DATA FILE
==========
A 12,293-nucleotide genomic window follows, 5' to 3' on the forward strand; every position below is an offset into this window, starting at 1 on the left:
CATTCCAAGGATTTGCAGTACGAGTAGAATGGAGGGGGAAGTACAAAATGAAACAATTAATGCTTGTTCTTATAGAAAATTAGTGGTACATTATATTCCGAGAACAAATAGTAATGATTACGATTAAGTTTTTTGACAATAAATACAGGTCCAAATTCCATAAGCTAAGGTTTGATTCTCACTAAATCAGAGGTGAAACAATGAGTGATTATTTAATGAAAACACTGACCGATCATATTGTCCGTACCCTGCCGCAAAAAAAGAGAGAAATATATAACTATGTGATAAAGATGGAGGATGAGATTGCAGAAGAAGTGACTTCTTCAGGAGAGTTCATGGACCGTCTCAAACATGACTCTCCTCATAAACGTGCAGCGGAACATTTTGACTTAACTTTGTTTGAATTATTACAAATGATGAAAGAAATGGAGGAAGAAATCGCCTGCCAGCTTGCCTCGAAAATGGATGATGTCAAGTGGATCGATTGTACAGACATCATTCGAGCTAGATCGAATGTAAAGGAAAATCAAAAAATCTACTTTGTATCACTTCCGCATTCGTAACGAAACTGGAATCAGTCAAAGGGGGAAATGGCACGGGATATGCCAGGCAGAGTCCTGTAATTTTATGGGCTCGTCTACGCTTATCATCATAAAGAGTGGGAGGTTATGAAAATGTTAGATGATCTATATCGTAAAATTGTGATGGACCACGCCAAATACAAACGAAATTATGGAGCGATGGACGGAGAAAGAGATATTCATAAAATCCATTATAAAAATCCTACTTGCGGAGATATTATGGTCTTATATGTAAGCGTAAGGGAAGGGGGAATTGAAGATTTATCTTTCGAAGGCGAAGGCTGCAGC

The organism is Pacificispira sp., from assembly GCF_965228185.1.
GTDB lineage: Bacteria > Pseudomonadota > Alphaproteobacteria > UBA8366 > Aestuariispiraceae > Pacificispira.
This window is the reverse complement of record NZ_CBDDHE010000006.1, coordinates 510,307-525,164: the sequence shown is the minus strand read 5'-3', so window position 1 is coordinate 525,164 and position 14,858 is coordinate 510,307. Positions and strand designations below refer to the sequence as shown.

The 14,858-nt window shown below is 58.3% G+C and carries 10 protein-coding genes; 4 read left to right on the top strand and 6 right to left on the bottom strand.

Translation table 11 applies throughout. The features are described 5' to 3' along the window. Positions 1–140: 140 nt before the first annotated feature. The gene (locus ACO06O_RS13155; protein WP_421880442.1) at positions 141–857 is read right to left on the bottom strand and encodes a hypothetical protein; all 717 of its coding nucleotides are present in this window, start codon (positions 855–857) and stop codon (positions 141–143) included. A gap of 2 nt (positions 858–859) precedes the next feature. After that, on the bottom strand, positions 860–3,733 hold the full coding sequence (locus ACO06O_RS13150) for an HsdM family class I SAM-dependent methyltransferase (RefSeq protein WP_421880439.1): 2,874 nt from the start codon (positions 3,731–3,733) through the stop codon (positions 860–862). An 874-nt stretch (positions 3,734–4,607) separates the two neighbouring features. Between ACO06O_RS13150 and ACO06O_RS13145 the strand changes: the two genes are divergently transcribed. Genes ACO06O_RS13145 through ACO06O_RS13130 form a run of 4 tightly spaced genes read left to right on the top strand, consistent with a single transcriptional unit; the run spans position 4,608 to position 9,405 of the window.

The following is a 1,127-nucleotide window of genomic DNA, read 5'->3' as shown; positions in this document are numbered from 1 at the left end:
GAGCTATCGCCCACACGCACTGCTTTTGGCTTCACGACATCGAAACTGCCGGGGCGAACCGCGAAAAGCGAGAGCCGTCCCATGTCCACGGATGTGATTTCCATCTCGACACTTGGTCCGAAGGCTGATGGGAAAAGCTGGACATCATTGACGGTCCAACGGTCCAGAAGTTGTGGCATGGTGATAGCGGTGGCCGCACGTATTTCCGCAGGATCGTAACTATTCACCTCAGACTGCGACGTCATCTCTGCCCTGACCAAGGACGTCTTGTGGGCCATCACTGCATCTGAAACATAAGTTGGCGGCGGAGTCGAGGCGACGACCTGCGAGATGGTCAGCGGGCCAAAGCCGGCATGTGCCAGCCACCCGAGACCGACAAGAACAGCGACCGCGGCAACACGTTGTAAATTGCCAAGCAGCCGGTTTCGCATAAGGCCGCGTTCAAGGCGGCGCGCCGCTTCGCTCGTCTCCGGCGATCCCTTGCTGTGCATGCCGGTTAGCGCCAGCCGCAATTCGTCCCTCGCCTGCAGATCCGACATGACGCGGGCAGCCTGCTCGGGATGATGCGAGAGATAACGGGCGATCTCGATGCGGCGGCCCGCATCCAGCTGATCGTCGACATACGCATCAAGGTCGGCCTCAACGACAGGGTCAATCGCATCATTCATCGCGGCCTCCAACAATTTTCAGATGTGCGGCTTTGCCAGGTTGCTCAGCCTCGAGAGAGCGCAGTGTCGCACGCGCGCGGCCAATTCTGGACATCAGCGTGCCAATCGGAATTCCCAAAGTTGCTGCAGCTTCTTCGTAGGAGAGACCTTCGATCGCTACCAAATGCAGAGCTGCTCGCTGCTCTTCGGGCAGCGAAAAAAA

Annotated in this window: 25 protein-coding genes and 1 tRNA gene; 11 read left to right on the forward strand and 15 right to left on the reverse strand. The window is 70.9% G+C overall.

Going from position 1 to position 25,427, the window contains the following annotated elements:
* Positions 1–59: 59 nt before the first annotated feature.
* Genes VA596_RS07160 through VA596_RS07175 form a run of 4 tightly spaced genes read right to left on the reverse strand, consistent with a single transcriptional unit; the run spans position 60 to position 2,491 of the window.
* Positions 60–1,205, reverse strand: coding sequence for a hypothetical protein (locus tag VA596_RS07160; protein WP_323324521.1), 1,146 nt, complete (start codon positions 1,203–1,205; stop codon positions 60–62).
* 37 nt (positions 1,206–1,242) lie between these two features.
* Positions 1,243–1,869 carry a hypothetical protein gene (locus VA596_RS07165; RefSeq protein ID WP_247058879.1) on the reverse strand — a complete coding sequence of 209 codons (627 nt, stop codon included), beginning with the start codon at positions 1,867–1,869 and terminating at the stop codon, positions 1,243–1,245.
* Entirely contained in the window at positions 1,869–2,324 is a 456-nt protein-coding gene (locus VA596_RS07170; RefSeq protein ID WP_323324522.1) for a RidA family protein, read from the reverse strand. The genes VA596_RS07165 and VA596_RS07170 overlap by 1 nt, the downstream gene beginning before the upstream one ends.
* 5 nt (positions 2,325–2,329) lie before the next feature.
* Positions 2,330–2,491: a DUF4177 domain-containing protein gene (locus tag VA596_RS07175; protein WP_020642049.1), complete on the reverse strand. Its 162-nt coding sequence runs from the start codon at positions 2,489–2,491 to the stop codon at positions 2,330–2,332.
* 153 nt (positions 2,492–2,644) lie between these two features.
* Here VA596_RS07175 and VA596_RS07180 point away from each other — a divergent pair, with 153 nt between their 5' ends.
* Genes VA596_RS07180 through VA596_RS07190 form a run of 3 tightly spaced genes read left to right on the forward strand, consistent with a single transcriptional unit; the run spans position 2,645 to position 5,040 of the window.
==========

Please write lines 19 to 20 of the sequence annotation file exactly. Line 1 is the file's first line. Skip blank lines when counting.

* Positions 2,330–2,491: a DUF4177 domain-containing protein gene (locus tag VA596_RS07175; protein WP_020642049.1), complete on the reverse strand. Its 162-nt coding sequence runs from the start codon at positions 2,489–2,491 to the stop codon at positions 2,330–2,332.
* 153 nt (positions 2,492–2,644) lie between these two features.